THREE FORMS OF CONCEPTIONS

There are, really, three forms of conceptions:

  1. Conception-by-design:  non variable conception.  This refers to innate qualities within the living creature.  It includes things like physical attributes, abilities, instincts, etc.  It generally implies a pre-defined and already established conception of the world.  As a result, it does not require a ‘brain’ or a ‘mind’.  This would include things like plant and bacteria.  In these, the physical design is its ‘design’ and its ‘conception’.  Typically, if you take a living creature out of its conception-by-design condition then it will die.
  2. Conception-by-experience:  variable conception.  These refer to conception of the world that originate from experiencing the world.  It entails something like a learning.  This requires things like a ‘brain’ to achieve.  This would include things like insects and fish.  These creatures generally participate and react with their world as part of their ‘design’ and ‘conception’.  These creatures generally cannot adapt to other conditions that is dictated by their conception-by-experience condition.
  3. Conception-by-character:  individualistic conception.  This refers to creation of conception by the individual character of the living thing.  This requires a larger ‘brain’ and a ‘mind’ to perform.  As near as I can tell, all the creatures that have conception-by-character are mammals which include human beings.  These creatures are able to adapt to a wide variety of conditions and are, therefore, the most versatile of creatures.  This is because they are able too develop very individualistic traits and qualities and can alter or change their conception.

These three forms create like a pyramid with three levels.  On the bottom level is conception-by-design, as all creatures have this form of conception.  Built upon this are a smaller group of creatures that are conception-by-experience (which also have conception-by-design).  Built upon conception-by-experience is even a smaller group that are conception-by-character (which also has conception-by-experience and conception-by-design), making this the smallest group.  The groups higher up the pyramid have the conception traits of the one below it.

These three forms also create a spectrum of conceptions, from incredibly simple and unaltering (conception-by-design) to incredibly complex with great ability to change (conception-by-character).  In actuality, neither is better than the other, necessarily.  That is to say, complex is not necessarily better than simple as you’d normally think.  The “best” conception is actually based on the ‘design’ of the creature and where the creature is living.  If a creature remains in the world for which it was designed then it is ‘perfect’, so to speak, in that world and may exist there for millions of years.  Many creatures fit this scenario.  What this shows is that some creatures develop a ‘conception perfection’, of having a perfect conception of the world they live in.  Amazingly, the great bulk of the creatures in the world live this way.  What’s even more amazing is that they are mostly from the more simpler forms of conceptions.  In other words, the creatures that are conception-by-character (the most versatile) are the least prevalent of the creatures.  This, in a way, suggests that the simplist form of conception is actually the “best” simply because there are more creatures living that way.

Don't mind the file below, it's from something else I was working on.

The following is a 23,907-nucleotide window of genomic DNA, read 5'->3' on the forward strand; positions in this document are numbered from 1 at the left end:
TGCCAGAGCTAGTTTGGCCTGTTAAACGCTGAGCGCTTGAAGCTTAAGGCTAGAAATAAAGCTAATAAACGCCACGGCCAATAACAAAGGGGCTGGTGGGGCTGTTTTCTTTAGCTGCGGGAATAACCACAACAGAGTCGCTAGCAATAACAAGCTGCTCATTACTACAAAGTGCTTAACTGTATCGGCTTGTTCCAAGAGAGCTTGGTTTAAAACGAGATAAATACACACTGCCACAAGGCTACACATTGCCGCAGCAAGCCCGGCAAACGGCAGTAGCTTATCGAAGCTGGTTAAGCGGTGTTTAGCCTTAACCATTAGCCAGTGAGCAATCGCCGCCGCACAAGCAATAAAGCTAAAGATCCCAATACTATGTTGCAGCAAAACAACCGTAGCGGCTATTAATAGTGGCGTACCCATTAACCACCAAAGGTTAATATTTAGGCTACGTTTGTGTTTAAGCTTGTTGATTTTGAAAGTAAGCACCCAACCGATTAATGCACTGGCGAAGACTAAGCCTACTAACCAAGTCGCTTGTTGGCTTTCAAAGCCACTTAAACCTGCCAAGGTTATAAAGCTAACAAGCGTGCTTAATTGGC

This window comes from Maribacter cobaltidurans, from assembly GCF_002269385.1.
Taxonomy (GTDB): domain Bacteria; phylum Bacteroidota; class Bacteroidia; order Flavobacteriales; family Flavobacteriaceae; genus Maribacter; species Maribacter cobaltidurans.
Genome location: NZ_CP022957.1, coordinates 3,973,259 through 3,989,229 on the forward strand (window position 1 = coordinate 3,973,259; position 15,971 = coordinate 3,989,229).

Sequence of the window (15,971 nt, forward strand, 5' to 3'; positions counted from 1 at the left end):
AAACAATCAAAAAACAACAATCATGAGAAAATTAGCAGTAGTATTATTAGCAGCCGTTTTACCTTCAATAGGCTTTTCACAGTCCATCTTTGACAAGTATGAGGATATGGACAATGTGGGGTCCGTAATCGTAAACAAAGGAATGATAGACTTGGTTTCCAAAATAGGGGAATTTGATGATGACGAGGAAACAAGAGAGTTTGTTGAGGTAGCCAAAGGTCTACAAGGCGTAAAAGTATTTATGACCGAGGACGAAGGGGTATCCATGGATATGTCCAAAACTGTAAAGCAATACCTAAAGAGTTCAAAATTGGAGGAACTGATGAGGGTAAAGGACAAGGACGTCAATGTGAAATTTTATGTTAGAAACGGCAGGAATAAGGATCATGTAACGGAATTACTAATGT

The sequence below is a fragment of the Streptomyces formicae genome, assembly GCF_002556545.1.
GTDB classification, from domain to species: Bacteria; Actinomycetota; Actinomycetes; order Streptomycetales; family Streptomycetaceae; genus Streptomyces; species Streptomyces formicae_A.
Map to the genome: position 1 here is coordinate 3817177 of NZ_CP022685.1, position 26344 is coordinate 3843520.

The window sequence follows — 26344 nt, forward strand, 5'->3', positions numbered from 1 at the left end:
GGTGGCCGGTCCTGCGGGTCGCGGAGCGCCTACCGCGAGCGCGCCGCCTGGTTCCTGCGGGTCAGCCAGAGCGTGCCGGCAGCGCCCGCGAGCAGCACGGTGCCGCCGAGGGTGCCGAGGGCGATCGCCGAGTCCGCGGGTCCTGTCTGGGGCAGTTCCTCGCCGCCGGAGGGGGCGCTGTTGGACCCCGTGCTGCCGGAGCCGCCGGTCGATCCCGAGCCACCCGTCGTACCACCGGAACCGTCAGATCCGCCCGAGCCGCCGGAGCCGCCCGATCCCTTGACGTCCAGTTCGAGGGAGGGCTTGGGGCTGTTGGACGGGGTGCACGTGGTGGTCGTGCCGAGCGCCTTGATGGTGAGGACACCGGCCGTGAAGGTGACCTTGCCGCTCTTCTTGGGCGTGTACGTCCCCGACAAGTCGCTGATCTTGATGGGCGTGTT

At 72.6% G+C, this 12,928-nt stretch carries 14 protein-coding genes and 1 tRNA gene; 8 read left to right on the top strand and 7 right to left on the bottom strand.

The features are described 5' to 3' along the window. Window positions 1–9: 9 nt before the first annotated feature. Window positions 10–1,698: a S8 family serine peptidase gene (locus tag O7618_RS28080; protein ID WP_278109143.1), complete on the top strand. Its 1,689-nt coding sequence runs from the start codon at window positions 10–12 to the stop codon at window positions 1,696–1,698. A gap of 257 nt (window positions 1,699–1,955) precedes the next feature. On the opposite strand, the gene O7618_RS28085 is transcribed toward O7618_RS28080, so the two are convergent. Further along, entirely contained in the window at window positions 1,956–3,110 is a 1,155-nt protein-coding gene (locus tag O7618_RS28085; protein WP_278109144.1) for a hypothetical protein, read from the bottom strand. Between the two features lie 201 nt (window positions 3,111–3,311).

ON HOW CONCEPTION IS BASED IN ‘DESIGN’ AND NOT IN “KNOWING” THE WORLD

An interesting point is that, though the world is massive and has a reality that we will never know, and principles we will never conceive of, it actually takes very little “knowing” to live in the world.  In other words, “knowing” the world does not determine if you will be able to live in the world or not.  Most of the living creatures of the world only “know” what the ‘worldly flashlights’ allow them to “know”.  Some creatures don’t really “know” at all (such as bacteria), but yet they survive.  In fact, some of the known oldest creatures of the world have no “knowing” at all.

This has always stunned me as I always felt that, for a creature to survive in the world, it needs to “know” a lot of the world.  The evidence that I see is that a creature does not need to know.  Unstead, a creatures has to be DESIGNED for the little part of the world it lives in.  A fish on land will drown.  An elephant jumping off a cliff, and trying to fly, will fall to its death.  This shows that what a creature is designed for is everything, not how much it “knows” about the world and how it works.

But we could also say that design is a ‘form of knowing’.   In many ways, it’s an “innate knowing”.  When we speak of “knowing” we generally speak of an“acquired knowing”, usually of an intellectual sort.  But, we must remember, that “acquired knowing” is really nothing but an application of design that already exists.  In other words, “acquired knowing” is a part of the design of a creature.   It allows certain creatures to better adapt to the reality of the world they live in.  That is to say, “acquired knowing” allows for variability and is, therefore, a trait of the conception-by-character form.

 ON HOW CONCEPTION DOES NOT LEAD TO AN ‘ULTIMATE KNOWING’